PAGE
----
Generally, real estate documents are signed and the transactions are closed at a predetermined settlement location, such as an escrow firm, a title company or an attorney's office. If the time or place is not convenient for one of the parties, then a courtesy signing may be arranged, in which documents are forwarded to and signatures are taken by another office or party who is not handling the actual settlement. If, for example, a real estate transaction is closing at a title company in California, but a seller is in New Jersey, the documents may be sent to that title company's affiliate in New Jersey for signature. That office will perform a 'courtesy signing and return the signed documents to the California office for the closing.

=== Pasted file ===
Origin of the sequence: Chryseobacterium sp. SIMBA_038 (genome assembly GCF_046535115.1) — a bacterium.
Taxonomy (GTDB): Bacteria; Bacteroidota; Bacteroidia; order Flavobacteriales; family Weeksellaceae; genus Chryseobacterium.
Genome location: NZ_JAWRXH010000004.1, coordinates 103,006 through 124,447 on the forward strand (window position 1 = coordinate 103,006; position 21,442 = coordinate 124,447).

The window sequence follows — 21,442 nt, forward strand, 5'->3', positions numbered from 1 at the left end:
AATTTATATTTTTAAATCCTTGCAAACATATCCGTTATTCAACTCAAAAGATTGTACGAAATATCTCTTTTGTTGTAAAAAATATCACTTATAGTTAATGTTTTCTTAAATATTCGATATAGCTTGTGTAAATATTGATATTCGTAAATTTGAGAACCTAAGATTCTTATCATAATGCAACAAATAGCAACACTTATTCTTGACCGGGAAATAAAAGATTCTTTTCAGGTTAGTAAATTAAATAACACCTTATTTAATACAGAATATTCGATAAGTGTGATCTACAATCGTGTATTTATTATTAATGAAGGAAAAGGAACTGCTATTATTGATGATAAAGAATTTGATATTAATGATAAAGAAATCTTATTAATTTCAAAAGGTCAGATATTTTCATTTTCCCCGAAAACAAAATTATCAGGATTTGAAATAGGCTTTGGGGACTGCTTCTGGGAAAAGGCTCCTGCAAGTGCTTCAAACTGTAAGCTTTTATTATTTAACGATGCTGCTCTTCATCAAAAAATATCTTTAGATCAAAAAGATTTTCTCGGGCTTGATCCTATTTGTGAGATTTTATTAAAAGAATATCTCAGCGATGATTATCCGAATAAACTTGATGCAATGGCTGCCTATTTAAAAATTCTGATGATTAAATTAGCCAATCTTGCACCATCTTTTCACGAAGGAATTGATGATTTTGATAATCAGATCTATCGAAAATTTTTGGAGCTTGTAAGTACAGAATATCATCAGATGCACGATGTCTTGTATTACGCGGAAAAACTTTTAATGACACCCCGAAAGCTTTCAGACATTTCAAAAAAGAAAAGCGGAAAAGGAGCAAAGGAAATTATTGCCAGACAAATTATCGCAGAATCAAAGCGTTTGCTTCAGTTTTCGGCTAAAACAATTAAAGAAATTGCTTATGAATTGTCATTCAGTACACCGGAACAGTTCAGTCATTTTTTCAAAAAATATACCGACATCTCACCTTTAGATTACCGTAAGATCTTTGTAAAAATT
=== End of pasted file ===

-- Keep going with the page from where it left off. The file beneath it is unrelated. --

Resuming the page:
Courtesy signings can take place at traditional mortgage, escrow, attorney and title company offices. But a courtesy signing can also take place in a home, hospital, or anywhere convenient. A courtesy signing is always conducted by a courtesy signer. A Notary Public typically performs the role as several of the documents may need to be notarized.
The fee for this service may be absorbed by an escrow, title, or mortgage company, or charged to the client upon the closing of their transaction. It is usually best to make these courtesy signing arrangements with the settlement officer well beforehand to ensure the transaction closes on time.